In this context, I have a literary secret to offer. Vidia Naipaul is a cat-lover and a dog-hater. Some years ago, a male cat was adopted by the celebrated author, and christened Augustus. Lady Naipaul told me her husband is absolutely besotted with Augustus. He travels all the way to London from their home in Wiltshire to buy him special food. Augustus even sleeps in their bed, which means there are three in the Naipaul marriage. When Editor came into my life, I got a stiff lecture from the Nobel laureate. He advised me to give up my dog and adopt a cat. Cats, he said, were loyal, dogs fickle. So, I am not surprised that the cat-eating Ivory Coast-wallahs did not find favour with Mr Naipaul.
Dog with the Blue Pencil
Since I have placed a self-imposed ban on any mention of you-know-who on this page, I am stuck for a tailpiece. Therefore, I seek your indulgence to free myself from the veto. In my next diary I propose to provide a full report of how Editor ‘Guest Edited’ the magazine Creative Companion, whose cover he adorns. Book your copy of Outlook now!
I think Vinod Mehta is absolutely right about how people and warring nations should rise above their enmity in times of calamity and help each other (Delhi Diary, Sep 6). Our inability to come to Pakistan’s aid in its hour of need will only diminish us as a people, as a nation. Ajit Tendulkar, Seattle, US
Do the people of Pakistan really deserve our aid? It could well be used to finance attacks on India. D.S. Mahanty, Mumbai
Can Mr Mehta refresh our memories of Pakistani aid during the Orissa floods and Gujarat earthquake? Ganesan, New Jersey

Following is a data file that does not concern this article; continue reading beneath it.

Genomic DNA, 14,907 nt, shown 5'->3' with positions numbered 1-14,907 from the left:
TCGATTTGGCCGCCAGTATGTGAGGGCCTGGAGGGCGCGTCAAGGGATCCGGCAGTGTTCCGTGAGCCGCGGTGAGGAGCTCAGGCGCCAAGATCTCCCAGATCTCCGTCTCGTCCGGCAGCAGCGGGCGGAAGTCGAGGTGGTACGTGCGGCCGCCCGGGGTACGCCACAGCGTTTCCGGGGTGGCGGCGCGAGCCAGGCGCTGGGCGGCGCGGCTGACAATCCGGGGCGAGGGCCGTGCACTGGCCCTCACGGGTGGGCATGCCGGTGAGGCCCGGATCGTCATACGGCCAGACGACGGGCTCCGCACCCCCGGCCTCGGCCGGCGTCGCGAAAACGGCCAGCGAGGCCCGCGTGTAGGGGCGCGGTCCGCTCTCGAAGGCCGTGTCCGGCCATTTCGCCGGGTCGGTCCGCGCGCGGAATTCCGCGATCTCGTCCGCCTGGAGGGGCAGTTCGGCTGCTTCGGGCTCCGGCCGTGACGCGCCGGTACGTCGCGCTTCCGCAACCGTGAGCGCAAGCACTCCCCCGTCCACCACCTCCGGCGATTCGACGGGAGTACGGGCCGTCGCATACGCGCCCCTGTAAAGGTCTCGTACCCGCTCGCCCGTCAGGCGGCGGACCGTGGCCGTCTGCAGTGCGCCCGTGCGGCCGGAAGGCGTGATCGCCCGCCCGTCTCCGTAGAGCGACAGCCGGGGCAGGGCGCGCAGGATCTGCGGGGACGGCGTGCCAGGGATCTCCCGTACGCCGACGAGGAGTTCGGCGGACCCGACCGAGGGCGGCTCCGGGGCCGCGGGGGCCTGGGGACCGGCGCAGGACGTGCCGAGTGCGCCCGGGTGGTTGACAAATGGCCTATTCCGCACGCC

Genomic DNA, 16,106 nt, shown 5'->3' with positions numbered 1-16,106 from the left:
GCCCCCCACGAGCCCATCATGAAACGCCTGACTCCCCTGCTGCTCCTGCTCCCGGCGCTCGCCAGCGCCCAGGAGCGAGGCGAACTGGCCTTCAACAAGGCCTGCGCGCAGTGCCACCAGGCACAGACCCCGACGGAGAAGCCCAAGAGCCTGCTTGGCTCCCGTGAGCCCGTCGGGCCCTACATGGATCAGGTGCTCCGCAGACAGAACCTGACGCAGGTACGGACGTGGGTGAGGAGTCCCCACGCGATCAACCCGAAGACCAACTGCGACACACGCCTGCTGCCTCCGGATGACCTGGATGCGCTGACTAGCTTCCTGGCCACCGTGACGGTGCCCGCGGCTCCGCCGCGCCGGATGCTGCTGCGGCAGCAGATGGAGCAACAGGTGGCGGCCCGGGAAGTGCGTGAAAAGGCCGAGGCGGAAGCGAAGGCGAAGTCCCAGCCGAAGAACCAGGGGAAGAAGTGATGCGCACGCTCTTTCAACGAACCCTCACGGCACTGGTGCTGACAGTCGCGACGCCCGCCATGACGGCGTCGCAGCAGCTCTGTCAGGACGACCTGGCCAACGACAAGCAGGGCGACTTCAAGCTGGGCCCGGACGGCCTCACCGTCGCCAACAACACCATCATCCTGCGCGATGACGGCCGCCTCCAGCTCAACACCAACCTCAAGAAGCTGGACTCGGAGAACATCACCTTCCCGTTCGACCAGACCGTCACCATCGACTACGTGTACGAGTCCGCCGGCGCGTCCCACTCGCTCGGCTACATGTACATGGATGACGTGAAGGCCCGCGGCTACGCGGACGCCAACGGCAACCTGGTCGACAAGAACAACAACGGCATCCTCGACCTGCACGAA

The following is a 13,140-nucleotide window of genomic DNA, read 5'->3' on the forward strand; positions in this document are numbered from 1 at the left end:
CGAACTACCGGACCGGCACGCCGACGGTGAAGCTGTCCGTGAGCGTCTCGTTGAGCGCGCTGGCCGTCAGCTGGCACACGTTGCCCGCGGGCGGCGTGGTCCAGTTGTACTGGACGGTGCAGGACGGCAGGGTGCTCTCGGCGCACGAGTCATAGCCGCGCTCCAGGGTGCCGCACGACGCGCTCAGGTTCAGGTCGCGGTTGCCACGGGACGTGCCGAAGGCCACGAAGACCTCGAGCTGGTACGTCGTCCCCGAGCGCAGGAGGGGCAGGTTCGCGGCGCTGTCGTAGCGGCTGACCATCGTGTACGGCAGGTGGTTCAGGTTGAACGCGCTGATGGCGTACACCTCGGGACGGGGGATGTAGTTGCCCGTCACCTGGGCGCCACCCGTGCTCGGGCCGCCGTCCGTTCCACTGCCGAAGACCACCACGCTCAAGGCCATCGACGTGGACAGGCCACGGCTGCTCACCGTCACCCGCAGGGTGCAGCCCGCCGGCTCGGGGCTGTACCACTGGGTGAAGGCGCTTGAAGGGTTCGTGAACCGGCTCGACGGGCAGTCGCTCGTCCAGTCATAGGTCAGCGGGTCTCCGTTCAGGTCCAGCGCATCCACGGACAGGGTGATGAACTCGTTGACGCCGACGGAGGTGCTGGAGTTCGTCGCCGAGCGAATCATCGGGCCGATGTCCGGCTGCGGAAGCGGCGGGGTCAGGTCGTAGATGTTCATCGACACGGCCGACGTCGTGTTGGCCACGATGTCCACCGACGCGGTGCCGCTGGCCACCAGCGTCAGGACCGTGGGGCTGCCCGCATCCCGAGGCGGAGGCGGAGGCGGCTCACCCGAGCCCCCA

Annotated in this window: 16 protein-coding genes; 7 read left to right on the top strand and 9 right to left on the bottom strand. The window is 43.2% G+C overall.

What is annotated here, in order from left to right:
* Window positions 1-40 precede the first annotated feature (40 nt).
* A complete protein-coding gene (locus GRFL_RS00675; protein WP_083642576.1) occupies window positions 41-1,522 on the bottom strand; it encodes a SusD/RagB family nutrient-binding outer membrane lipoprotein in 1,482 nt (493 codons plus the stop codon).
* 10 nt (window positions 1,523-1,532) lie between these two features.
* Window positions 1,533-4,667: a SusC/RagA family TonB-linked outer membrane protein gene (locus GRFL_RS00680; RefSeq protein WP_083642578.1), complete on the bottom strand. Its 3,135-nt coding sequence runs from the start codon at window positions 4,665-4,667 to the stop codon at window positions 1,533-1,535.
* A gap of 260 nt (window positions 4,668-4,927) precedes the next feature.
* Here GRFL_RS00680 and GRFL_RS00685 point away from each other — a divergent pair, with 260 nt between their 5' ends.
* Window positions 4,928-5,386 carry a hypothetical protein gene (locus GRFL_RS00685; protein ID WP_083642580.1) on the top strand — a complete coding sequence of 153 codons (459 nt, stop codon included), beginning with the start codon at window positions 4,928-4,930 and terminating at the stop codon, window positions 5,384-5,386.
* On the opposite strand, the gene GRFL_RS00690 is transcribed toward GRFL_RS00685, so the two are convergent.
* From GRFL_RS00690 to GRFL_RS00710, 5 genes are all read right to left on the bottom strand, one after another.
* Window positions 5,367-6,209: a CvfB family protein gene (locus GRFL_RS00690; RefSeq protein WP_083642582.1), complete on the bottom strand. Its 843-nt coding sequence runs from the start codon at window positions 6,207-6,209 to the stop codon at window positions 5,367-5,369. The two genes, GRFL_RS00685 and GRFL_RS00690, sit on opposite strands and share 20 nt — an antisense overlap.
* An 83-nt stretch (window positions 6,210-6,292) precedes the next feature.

I think we need not concern ourselves with our neighbours accepting our piety or not, but just do what is right. As far as Naipaul is concerned, he is not even worth mentioning in this diary. Rafique Mushtaq, Riyadh
If we hold a referendum, no Indian would vote for sending their own hard-earned money to Pakistan for it to be used in a terror plot against us. The Pakistan government has not even an iota of accountability, and has been known to divert funds for anti-India activity. Cannot Mr Mehta even see such a simple thing? Aniket, Sunnyvale, US
Is there no one to fill in the vacuum in Delhi Diary with something more sensible than Tharoor’s third marriage? The reader expects something better and more relevant from Mr Mehta. Syed, Bhopal
Thank you to all those who have taken the trouble to read the article and share their thoughts. Out of the arguments made here, there are two that perhaps need answering. So here they go.
1. The first part of the article compares outcomes (relative percentages of population of the religions concerned) irrespective of the process that led to those outcomes - whether immigration, relatively faster population growth or conversions. This was for two reasons. One, to put the figure of 2.3 per cent in "numerical perspective", as the article itself explained. The second reason was that outcomes are ultimately what the crux of debate is about. The rest of the article in any case dealt with process - or conversions in this case, from both a contemporary and historical perspective.
2. Some commenters have tried to cast doubts on the reliability of Census 2001. Those who do this should bear in mind that Census 2001 was conducted by a BJP government. Considering the extreme importance that BJP gives to this issue, it would be reasonable to expect that IF it had perceived a problem with the methodology that was distorting the numbers, it would have fixed it. As the article mentioned, BJP or BJP-supported governments have been in power for 10 of the last 40 years, or about a quarter of the time, and the only reasonable conclusion one can arrive at is that any misreporting of numbers, real or perceived, would be marginal and hence, not of importance.
To all other arguments made, my answer is the following: Please read the article again, with particular focus on the quotations of Vivekananda and Monier Williams, and the history of the missionary efforts in Bengal and their outcome.